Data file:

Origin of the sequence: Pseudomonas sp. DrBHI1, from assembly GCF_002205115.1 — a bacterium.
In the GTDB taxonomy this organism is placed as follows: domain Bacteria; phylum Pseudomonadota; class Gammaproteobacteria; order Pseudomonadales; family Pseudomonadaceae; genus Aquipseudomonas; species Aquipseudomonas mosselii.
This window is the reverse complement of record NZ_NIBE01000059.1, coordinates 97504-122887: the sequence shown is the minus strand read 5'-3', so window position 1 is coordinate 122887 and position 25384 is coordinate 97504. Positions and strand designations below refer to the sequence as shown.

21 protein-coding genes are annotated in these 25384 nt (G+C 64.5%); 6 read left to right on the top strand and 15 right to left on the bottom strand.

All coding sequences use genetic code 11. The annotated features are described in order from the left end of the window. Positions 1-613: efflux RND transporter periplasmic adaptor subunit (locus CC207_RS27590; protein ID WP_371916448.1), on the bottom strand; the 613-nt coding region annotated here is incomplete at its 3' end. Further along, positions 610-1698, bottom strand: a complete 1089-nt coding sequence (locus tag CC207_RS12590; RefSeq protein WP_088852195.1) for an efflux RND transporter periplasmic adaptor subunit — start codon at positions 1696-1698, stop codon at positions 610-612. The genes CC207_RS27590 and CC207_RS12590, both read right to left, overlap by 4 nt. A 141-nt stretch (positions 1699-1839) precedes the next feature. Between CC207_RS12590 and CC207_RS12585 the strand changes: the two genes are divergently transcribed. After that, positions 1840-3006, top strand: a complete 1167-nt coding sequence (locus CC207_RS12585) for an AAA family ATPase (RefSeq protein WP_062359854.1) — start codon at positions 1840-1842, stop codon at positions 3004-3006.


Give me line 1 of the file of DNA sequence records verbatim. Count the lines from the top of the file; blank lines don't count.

Origin of the sequence: Pseudomonas sp. DrBHI1, from assembly GCF_002205115.1 — a bacterium.